Volunteering releases endorphins, creates “helper’s high”
Hang on for a minute...we're trying to find some more stories you might like.
Email This Story
Volunteering and drugs can be similar, at least according to multiple studies conducted around the world.
Volunteering can lead to a rush of euphoria and the release of endorphins–the body’s natural painkillers–which are comparable to morphine. This effect is coined a “helper’s high.” What’s more, people can experience a less intense version of this feeling when they recall the altruistic experience.
Brain scans support the idea of this “helper’s high.” A study at the National Institutes of Health showed that when people thought about giving money to a charity, the same pleasure areas that lit up on brain scans when they thought about food and sex were illuminated. A similar study at Emory University showed that helping others lit up the pleasure and reward part of one’s brain.
A 1999 study published in the Journal of Health Psychology found that elderly people who volunteer for two or more organizations had a 44 percent reduction in premature death. This suggests volunteer work can be as beneficial to longevity for some as eating well or exercising is to others. Volunteering is proven to reduce stress and increase feelings of self-worth. Countless studies have shown that people who volunteer tend to live longer, happier and healthier lives.
A study in 1990 had a group of nuns write personal essays. The ones who expressed a positive outlook on altruism lived an average of 10 years longer.
“Studies of telomeres–the end-caps of our genes–show that long-term stress can shorten those end-caps, and shortened end-caps are linked with early death,” said Steven G. Post, PhD and head of the Institute for Research on Unlimited Love and WebMD contributor. “These studies indicate that we’re dealing with something that’s extremely powerful. Ultimately, the process of cultivating a positive emotional state through pro-social behaviors–being generous–may lengthen your life.”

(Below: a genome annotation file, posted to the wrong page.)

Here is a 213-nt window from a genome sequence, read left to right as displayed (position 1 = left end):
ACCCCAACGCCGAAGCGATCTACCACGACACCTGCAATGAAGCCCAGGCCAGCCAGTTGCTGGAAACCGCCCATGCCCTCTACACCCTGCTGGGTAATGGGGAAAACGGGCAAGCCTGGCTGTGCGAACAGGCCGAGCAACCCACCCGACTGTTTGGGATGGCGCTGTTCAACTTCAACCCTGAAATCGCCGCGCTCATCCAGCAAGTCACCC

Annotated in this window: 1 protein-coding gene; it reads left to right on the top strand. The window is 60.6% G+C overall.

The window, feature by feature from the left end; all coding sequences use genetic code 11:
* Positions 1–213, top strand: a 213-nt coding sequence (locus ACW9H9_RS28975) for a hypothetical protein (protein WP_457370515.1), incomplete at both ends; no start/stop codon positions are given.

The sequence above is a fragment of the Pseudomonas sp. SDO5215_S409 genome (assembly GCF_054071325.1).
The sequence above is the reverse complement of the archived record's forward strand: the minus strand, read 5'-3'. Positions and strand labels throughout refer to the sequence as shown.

However, one doesn’t have to understand the science behind the brain’s chemical processes to know volunteering makes one feel better.
“From a health standpoint, volunteering just makes you feel good because you’re helping someone,” veteran volunteer Shelly Hornbaker said. “You also… make new friends and build self-confidence.”
Hornbaker works with a group of other volunteers making quilts for the pediatric ward at Lawrence Memorial Hospital. They make enough quilts to allow every child admitted overnight to go home with one.
“Every once in awhile, we’ll get a photo or a thank-you note from a parent or child, and it is quite a rush when you get that because you don’t expect it,” Hornbaker said of her own experiences with a “helper’s high.”
Senior Allix Ice volunteers with Big Brothers Big Sisters. Every week she goes to Deerfield after school to hang out with her “little sister.” Although she has never experienced said “high” from volunteering, she agrees that volunteering has positively impacted her health and outlook.
“It just feels good to know that you’re wanted and being helpful,” Ice said.